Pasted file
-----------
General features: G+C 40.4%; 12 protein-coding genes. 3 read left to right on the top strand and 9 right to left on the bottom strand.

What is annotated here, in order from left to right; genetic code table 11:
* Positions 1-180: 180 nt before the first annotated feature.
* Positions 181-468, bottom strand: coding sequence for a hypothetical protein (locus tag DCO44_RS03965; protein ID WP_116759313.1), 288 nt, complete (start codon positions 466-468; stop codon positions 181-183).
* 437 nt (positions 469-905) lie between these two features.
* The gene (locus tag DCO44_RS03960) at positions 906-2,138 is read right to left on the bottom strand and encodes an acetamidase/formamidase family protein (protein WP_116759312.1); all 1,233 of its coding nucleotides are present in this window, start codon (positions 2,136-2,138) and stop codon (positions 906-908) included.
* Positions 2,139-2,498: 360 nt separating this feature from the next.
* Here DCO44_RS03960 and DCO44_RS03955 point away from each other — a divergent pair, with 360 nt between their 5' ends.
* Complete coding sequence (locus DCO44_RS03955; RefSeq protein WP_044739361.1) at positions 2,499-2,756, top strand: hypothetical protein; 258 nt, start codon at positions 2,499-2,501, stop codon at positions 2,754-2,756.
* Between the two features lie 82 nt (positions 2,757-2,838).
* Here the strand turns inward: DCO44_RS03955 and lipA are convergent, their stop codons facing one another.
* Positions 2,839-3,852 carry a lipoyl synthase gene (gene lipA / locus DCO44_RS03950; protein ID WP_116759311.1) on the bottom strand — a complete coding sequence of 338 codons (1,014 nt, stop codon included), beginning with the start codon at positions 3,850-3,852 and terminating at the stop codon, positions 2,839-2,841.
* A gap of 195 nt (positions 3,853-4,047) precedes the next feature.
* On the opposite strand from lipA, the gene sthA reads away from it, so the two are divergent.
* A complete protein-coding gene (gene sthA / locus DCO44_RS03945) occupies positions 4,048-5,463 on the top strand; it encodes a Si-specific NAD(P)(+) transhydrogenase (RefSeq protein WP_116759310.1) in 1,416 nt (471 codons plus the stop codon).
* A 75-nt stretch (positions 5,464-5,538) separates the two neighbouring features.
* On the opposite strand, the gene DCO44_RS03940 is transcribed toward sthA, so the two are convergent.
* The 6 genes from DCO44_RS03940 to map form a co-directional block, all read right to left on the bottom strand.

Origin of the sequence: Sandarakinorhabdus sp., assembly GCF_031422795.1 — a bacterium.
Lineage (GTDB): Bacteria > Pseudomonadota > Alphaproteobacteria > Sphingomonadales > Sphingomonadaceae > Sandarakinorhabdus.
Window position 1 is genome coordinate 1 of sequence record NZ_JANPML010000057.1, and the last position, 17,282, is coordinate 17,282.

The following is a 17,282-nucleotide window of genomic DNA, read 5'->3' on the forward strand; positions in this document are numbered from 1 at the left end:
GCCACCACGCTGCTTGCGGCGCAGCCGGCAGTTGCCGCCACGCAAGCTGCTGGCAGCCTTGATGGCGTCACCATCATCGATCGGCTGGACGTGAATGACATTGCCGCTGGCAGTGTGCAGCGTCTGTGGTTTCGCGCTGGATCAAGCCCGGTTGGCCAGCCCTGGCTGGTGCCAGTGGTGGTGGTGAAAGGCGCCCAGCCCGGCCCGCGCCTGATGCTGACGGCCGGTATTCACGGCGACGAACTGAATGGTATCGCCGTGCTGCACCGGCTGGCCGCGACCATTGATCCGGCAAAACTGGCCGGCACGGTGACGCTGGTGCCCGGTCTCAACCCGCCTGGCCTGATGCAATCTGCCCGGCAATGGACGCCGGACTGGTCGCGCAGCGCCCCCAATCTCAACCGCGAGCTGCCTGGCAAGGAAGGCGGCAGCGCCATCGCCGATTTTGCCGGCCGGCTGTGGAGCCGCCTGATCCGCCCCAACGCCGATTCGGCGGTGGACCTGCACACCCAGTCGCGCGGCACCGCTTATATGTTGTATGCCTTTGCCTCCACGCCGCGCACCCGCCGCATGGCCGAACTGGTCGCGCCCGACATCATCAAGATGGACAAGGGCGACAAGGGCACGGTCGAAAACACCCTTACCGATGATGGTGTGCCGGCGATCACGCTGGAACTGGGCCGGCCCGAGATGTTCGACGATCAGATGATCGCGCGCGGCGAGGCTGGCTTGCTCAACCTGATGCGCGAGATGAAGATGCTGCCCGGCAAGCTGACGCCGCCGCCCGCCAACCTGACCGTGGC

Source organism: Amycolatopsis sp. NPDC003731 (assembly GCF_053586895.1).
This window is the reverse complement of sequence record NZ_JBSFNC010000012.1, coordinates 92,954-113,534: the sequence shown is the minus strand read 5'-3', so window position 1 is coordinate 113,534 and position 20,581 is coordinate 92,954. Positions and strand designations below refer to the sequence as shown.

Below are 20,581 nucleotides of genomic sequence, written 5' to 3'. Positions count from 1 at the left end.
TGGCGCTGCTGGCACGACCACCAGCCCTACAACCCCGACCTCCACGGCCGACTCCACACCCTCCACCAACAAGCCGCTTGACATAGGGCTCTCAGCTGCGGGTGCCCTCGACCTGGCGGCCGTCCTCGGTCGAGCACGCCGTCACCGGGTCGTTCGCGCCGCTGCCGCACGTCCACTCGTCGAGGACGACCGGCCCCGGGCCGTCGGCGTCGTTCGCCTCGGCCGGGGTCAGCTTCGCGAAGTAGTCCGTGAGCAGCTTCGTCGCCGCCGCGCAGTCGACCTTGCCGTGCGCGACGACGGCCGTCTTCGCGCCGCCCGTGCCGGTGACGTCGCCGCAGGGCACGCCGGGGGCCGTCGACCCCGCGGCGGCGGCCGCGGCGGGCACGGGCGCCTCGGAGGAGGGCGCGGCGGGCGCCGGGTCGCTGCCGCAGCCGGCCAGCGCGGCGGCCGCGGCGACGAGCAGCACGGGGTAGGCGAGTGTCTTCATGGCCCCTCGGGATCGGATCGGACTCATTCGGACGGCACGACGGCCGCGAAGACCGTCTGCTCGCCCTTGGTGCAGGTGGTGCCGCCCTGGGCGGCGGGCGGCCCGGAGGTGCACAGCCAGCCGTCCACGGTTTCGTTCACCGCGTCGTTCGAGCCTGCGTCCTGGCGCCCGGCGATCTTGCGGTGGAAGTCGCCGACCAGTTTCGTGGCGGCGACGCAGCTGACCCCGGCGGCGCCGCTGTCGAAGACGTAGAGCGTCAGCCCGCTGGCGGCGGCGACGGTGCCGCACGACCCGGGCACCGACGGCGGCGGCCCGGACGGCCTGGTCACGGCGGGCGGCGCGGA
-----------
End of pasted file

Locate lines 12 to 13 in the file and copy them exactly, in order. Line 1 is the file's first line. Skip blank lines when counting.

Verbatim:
* Positions 2,839-3,852 carry a lipoyl synthase gene (gene lipA / locus DCO44_RS03950; protein ID WP_116759311.1) on the bottom strand — a complete coding sequence of 338 codons (1,014 nt, stop codon included), beginning with the start codon at positions 3,850-3,852 and terminating at the stop codon, positions 2,839-2,841.
* A gap of 195 nt (positions 3,853-4,047) precedes the next feature.